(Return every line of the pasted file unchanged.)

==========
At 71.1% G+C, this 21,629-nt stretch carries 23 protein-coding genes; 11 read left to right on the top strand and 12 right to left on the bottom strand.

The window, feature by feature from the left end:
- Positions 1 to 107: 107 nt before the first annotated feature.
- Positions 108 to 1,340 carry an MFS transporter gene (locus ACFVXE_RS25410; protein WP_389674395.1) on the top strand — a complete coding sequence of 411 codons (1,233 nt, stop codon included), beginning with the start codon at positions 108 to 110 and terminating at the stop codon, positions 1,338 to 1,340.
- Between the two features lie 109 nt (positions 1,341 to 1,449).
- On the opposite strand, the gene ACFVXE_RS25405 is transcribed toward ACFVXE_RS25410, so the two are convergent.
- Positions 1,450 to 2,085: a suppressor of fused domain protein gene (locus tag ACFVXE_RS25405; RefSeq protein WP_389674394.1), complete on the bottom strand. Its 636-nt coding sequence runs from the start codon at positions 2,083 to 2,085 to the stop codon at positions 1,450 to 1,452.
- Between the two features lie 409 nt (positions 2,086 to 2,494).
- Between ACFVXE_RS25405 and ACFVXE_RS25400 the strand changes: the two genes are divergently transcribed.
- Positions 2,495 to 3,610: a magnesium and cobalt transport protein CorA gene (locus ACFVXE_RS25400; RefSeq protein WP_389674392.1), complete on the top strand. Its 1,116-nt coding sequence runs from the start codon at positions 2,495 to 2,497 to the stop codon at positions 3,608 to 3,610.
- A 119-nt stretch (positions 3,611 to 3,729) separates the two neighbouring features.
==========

At 71.1% G+C, this 21,629-nt stretch carries 23 protein-coding genes; 11 read left to right on the top strand and 12 right to left on the bottom strand.

The window, feature by feature from the left end:
- Positions 1 to 107: 107 nt before the first annotated feature.
- Positions 108 to 1,340 carry an MFS transporter gene (locus ACFVXE_RS25410; protein WP_389674395.1) on the top strand — a complete coding sequence of 411 codons (1,233 nt, stop codon included), beginning with the start codon at positions 108 to 110 and terminating at the stop codon, positions 1,338 to 1,340.
- Between the two features lie 109 nt (positions 1,341 to 1,449).
- On the opposite strand, the gene ACFVXE_RS25405 is transcribed toward ACFVXE_RS25410, so the two are convergent.
- Positions 1,450 to 2,085: a suppressor of fused domain protein gene (locus tag ACFVXE_RS25405; RefSeq protein WP_389674394.1), complete on the bottom strand. Its 636-nt coding sequence runs from the start codon at positions 2,083 to 2,085 to the stop codon at positions 1,450 to 1,452.
- Between the two features lie 409 nt (positions 2,086 to 2,494).
- Between ACFVXE_RS25405 and ACFVXE_RS25400 the strand changes: the two genes are divergently transcribed.
- Positions 2,495 to 3,610: a magnesium and cobalt transport protein CorA gene (locus ACFVXE_RS25400; RefSeq protein WP_389674392.1), complete on the top strand. Its 1,116-nt coding sequence runs from the start codon at positions 2,495 to 2,497 to the stop codon at positions 3,608 to 3,610.
- A 119-nt stretch (positions 3,611 to 3,729) separates the two neighbouring features.